How To Create Your First Marketing Campaign
Content from: www.digitalmarketinginstitute.com
An effective campaign demands a great deal of time, patience and planning. If you’ve never run a marketing campaign before, it can be tough to understand all of the working parts. In this blog, we show you how to make your first digital marketing campaign a success!
Outline Your Individual/ Company Marketing Goals
Before you can plan any campaign, you need to understand and outline your overall marketing goals. Establish SMART (Specific, Measurable, Attainable, Realistic and Timely) goals for best results. Your goal might be to gain at least 10 new clients a month or to sell 10 products per week, or to increase your individual income by 30 percent this year). Goals can be based around sales, customer satisfaction or profits.
Determine Your Budget
Before you get started with research, you’ll want to determine a budget. Why? Because persona research often costs money, and you’ll want to include these costs as part of your campaign budget. Determining how much money you can spend early in the campaign planning process will help you determine your goals, strategy and even how much content you can create.
Perform Marketing Research
Describe your product or service and its features and benefits in detail, as well as how it’s different from the competition. Focus on all of the key features for your product(s) / service(s), including pricing, service, distribution and placement. Collect, organize and write down this information. Some areas to consider include:
Market dynamics, patterns such as seasonality
Product - what's currently available, what your competition is selling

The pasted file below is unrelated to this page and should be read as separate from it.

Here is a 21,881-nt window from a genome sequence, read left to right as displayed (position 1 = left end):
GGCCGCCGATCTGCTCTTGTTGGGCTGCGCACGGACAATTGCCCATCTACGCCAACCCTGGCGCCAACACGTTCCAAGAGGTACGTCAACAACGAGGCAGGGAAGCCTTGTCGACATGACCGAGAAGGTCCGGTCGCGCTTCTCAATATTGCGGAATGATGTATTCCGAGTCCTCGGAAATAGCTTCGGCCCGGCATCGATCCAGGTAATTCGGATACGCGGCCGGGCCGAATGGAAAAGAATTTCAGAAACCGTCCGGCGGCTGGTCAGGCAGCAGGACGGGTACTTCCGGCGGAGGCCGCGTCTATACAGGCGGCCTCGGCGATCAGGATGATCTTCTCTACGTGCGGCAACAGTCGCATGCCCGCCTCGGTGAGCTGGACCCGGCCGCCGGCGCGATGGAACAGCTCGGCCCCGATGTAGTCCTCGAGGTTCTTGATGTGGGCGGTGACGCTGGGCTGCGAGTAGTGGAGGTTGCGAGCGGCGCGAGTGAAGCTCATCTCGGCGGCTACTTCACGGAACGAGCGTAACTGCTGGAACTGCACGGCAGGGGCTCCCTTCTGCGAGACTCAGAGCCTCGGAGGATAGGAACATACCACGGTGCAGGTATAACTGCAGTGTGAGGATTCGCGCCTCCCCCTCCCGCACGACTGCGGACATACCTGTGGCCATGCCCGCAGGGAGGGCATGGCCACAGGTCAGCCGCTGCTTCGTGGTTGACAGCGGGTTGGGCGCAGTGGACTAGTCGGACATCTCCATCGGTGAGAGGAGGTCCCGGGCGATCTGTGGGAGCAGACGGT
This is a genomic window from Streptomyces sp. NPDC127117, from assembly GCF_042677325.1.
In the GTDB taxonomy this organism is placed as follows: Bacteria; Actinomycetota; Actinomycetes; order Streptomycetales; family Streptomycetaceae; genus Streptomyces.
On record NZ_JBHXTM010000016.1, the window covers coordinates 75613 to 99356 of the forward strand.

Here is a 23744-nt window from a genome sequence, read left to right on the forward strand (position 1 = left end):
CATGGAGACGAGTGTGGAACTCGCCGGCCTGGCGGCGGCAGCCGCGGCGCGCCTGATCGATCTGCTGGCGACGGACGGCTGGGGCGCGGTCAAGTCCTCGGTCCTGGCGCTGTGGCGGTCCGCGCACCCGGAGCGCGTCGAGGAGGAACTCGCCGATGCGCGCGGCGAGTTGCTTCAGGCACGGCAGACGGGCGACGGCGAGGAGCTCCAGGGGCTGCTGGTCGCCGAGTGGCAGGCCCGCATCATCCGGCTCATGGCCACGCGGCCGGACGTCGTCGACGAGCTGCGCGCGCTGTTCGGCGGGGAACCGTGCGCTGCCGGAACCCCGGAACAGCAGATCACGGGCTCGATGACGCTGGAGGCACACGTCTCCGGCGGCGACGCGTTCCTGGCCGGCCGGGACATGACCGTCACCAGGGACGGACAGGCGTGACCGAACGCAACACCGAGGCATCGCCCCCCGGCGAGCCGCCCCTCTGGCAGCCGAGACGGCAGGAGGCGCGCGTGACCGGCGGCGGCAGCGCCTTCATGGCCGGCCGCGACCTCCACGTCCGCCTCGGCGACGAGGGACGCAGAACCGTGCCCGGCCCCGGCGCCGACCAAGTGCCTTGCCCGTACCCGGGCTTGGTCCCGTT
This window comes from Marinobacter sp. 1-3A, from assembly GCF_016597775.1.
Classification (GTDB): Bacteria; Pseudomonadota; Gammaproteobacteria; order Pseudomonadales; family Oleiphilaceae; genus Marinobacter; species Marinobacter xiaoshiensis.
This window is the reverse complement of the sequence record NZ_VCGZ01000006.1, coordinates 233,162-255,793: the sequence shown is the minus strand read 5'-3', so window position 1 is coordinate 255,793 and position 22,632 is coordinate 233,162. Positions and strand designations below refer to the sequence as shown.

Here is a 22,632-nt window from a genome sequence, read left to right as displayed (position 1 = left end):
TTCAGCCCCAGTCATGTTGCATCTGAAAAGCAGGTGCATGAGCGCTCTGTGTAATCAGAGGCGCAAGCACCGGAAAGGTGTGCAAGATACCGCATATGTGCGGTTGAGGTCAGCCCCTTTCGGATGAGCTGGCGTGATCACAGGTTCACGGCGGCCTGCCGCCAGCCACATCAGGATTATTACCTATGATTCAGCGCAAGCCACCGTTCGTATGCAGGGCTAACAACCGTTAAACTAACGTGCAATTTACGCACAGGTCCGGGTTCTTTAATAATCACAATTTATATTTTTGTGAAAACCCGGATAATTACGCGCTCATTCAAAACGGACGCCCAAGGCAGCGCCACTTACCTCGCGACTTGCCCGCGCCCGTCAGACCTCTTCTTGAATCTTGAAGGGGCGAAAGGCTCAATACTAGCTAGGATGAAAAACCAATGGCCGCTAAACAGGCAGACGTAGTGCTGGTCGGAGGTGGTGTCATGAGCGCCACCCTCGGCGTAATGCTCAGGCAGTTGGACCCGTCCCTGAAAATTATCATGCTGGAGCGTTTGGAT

Benchmarks in the industry
Potential vendors and partners that you will need to rely on
Within this step, you also need to consider your competition and develop your "unique selling proposition” (USP). What makes you different from your competitors?
Write a few sentences that state:
Who your key market is
What you’re selling
These questions and exercises will help you determine your target market and how you can most effectively sell your product or service. But there are more questions you need to ask. Your next step is persona marketing research.
Determine Your Target Personas
Though determining your target personas is often a part of the market research process, it’s important enough to deserve its own step. As Yusuf Bhana, digital marketing manager for TranslateMedia, explains to CIO.com, you must ask yourself: "Who are your target customers? What are their motivations? How do they like being communicated to? Which newspapers or magazines do they read and which sites do they visit regularly? Which channels are they using? [And] if they're using social media, what are they talking about? All these questions need to be answered before developing your integrated marketing strategy.”
How to Build Your Marketing Personas:
First, describe your ideal target customer in terms of age, gender, family composition, earnings, likes and dislikes, lifestyle, purchasing patterns, buying objections, hobbies, etc.
Test your target customer assumptions. You may not always be selling to who you think you are, or you may not be reaching your full potential with this target audience. Do this through in-person or online focus groups (if you have budget!), customer surveys, quiz targeted at your followers on social media, or use social media listening or paid external surveys to get your information. Who is responding to your product/service most enthusiastically? That’s your real target market!
Information to learn about your personas includes:
Name of the persona
Company size and industry
Title/ details of role
What types of content/promotion they like/dislike
Common objections during the sales processes
Blank Persona Template
Outline Campaign Goals
Once you’ve determined how you’ll sell your product and who you’ll sell it to, you can start to outline your specific campaign goals. Here you will define “The Big Idea” for your campaign. This idea will determine how will you connect with and convince your audience.
You will also decide whether your focus is on creating brand awareness, customer acquisition or retention and growth.Again, you should create SMARTER objectives. Keep these goals tied to measurable KPIs.